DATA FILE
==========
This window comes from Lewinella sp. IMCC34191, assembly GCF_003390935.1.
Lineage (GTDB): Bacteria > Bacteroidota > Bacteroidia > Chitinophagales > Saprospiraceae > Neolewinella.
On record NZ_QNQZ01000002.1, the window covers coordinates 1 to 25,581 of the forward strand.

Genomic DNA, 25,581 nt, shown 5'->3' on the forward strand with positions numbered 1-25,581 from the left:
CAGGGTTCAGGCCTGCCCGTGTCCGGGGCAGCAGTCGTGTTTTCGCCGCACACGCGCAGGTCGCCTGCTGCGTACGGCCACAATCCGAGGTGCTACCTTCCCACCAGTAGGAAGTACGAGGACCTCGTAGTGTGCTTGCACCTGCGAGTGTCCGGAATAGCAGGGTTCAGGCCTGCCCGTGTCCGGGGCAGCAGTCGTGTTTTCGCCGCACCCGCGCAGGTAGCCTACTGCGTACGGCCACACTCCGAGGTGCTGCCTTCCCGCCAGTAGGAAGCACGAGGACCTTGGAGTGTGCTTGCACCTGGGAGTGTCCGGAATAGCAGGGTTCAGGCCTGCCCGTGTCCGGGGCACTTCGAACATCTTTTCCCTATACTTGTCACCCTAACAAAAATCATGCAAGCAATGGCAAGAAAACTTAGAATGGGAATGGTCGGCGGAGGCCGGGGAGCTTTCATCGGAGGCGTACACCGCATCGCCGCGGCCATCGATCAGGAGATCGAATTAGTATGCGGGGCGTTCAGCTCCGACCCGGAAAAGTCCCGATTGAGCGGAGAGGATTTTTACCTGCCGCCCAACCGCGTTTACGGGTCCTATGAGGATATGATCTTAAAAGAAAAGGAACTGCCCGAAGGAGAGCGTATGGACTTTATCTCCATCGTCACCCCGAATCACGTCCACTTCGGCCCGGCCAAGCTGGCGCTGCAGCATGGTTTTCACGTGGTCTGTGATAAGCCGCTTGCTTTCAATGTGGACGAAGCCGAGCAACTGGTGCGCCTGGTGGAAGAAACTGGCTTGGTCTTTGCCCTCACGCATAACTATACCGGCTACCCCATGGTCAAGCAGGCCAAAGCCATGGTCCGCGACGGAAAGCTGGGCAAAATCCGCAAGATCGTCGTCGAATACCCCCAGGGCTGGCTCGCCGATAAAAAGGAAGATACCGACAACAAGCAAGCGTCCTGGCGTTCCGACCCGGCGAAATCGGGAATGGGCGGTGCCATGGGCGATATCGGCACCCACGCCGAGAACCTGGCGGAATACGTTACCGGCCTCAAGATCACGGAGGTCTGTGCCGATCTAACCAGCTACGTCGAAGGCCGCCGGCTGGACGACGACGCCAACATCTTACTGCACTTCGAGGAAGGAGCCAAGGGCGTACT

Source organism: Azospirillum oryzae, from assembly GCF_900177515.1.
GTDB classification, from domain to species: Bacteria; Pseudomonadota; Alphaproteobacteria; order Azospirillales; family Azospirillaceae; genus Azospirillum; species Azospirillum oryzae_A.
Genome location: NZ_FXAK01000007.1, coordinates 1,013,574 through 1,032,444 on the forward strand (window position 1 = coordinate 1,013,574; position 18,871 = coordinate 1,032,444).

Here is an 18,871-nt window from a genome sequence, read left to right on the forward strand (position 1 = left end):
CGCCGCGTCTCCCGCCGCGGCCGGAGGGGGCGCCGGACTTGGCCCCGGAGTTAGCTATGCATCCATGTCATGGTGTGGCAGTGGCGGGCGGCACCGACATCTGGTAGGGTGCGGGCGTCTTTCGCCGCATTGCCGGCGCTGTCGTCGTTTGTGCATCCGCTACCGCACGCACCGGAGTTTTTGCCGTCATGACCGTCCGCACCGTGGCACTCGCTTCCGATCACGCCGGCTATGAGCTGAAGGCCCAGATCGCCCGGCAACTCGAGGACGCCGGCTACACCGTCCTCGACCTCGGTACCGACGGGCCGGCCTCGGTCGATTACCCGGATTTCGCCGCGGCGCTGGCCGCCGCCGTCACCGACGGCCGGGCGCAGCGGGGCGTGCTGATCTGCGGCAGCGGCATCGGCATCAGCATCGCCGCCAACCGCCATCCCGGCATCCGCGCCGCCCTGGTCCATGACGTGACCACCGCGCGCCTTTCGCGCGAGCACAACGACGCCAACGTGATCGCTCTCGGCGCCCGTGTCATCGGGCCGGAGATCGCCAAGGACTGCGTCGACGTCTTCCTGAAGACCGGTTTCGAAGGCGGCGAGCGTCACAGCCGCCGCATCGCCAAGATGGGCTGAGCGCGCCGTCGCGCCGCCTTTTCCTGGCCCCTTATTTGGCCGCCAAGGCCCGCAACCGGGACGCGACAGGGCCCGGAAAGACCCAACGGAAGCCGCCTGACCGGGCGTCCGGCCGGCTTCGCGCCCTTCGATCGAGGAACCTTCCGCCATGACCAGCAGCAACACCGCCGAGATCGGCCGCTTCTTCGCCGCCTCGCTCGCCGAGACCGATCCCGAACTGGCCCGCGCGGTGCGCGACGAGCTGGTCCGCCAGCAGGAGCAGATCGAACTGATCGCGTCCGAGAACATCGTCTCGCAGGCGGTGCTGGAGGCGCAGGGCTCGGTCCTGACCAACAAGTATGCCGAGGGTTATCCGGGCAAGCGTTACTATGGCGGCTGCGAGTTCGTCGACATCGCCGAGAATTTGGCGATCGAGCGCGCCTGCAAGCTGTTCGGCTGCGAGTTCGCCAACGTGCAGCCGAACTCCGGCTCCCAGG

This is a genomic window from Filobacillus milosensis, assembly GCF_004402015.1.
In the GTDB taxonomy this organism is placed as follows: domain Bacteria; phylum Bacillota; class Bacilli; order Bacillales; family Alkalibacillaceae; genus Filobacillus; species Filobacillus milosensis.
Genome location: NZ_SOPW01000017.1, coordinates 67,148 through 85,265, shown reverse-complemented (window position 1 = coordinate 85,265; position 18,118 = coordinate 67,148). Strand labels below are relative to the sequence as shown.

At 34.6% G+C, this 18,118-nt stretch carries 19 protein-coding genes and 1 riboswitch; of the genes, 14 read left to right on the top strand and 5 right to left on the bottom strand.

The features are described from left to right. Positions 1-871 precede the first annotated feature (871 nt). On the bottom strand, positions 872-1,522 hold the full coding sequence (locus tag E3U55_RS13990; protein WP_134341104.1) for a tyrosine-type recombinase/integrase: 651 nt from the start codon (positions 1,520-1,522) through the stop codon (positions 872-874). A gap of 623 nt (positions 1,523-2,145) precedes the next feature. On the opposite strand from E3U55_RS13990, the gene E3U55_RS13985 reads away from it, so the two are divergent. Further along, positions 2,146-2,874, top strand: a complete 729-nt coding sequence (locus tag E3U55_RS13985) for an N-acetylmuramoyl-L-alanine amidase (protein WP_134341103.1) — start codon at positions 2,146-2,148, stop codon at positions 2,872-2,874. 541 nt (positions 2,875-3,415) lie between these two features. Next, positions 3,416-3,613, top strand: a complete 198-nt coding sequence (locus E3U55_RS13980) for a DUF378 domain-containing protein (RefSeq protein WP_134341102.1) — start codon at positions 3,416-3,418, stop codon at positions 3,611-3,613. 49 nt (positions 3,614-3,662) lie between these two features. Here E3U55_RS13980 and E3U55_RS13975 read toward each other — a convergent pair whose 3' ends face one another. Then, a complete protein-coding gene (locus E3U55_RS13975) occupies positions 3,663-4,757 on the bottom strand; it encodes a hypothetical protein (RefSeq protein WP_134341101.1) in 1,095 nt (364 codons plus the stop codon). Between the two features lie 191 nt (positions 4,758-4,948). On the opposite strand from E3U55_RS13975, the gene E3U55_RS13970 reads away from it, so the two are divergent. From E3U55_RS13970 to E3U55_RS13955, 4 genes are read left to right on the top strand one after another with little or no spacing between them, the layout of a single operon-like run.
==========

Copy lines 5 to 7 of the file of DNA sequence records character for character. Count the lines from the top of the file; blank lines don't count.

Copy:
CAGGGTTCAGGCCTGCCCGTGTCCGGGGCAGCAGTCGTGTTTTCGCCGCACACGCGCAGGTCGCCTGCTGCGTACGGCCACAATCCGAGGTGCTACCTTCCCACCAGTAGGAAGTACGAGGACCTCGTAGTGTGCTTGCACCTGCGAGTGTCCGGAATAGCAGGGTTCAGGCCTGCCCGTGTCCGGGGCAGCAGTCGTGTTTTCGCCGCACCCGCGCAGGTAGCCTACTGCGTACGGCCACACTCCGAGGTGCTGCCTTCCCGCCAGTAGGAAGCACGAGGACCTTGGAGTGTGCTTGCACCTGGGAGTGTCCGGAATAGCAGGGTTCAGGCCTGCCCGTGTCCGGGGCACTTCGAACATCTTTTCCCTATACTTGTCACCCTAACAAAAATCATGCAAGCAATGGCAAGAAAACTTAGAATGGGAATGGTCGGCGGAGGCCGGGGAGCTTTCATCGGAGGCGTACACCGCATCGCCGCGGCCATCGATCAGGAGATCGAATTAGTATGCGGGGCGTTCAGCTCCGACCCGGAAAAGTCCCGATTGAGCGGAGAGGATTTTTACCTGCCGCCCAACCGCGTTTACGGGTCCTATGAGGATATGATCTTAAAAGAAAAGGAACTGCCCGAAGGAGAGCGTATGGACTTTATCTCCATCGTCACCCCGAATCACGTCCACTTCGGCCCGGCCAAGCTGGCGCTGCAGCATGGTTTTCACGTGGTCTGTGATAAGCCGCTTGCTTTCAATGTGGACGAAGCCGAGCAACTGGTGCGCCTGGTGGAAGAAACTGGCTTGGTCTTTGCCCTCACGCATAACTATACCGGCTACCCCATGGTCAAGCAGGCCAAAGCCATGGTCCGCGACGGAAAGCTGGGCAAAATCCGCAAGATCGTCGTCGAATACCCCCAGGGCTGGCTCGCCGATAAAAAGGAAGATACCGACAACAAGCAAGCGTCCTGGCGTTCCGACCCGGCGAAATCGGGAATGGGCGGTGCCATGGGCGATATCGGCACCCACGCCGAGAACCTGGCGGAATACGTTACCGGCCTCAAGATCACGGAGGTCTGTGCCGATCTAACCAGCTACGTCGAAGGCCGCCGGCTGGACGACGACGCCAACATCTTACTGCACTTCGAGGAAGGAGCCAAGGGCGTACT

Source organism: Azospirillum oryzae, from assembly GCF_900177515.1.
GTDB classification, from domain to species: Bacteria; Pseudomonadota; Alphaproteobacteria; order Azospirillales; family Azospirillaceae; genus Azospirillum; species Azospirillum oryzae_A.